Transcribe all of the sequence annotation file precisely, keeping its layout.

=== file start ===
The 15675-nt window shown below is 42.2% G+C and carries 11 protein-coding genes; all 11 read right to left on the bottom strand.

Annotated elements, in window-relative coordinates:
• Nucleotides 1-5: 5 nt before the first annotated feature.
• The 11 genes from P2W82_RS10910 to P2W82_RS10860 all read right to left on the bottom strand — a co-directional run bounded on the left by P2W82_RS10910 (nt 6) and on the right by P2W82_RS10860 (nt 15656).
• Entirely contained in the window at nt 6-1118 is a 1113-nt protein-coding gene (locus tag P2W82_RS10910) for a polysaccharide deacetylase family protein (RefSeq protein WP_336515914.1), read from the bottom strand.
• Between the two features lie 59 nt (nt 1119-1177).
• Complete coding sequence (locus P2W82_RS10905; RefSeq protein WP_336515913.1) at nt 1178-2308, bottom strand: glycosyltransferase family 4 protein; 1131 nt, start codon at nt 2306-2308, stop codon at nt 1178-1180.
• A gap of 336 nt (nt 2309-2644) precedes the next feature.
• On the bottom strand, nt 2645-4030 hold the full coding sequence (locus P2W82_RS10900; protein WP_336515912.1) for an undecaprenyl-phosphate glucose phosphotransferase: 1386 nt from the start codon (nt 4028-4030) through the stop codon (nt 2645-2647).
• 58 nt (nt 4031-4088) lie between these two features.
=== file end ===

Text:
The 15675-nt window shown below is 42.2% G+C and carries 11 protein-coding genes; all 11 read right to left on the bottom strand.

Annotated elements, in window-relative coordinates:
• Nucleotides 1-5: 5 nt before the first annotated feature.
• The 11 genes from P2W82_RS10910 to P2W82_RS10860 all read right to left on the bottom strand — a co-directional run bounded on the left by P2W82_RS10910 (nt 6) and on the right by P2W82_RS10860 (nt 15656).
• Entirely contained in the window at nt 6-1118 is a 1113-nt protein-coding gene (locus tag P2W82_RS10910) for a polysaccharide deacetylase family protein (RefSeq protein WP_336515914.1), read from the bottom strand.
• Between the two features lie 59 nt (nt 1119-1177).
• Complete coding sequence (locus P2W82_RS10905; RefSeq protein WP_336515913.1) at nt 1178-2308, bottom strand: glycosyltransferase family 4 protein; 1131 nt, start codon at nt 2306-2308, stop codon at nt 1178-1180.
• A gap of 336 nt (nt 2309-2644) precedes the next feature.
• On the bottom strand, nt 2645-4030 hold the full coding sequence (locus P2W82_RS10900; protein WP_336515912.1) for an undecaprenyl-phosphate glucose phosphotransferase: 1386 nt from the start codon (nt 4028-4030) through the stop codon (nt 2645-2647).
• 58 nt (nt 4031-4088) lie between these two features.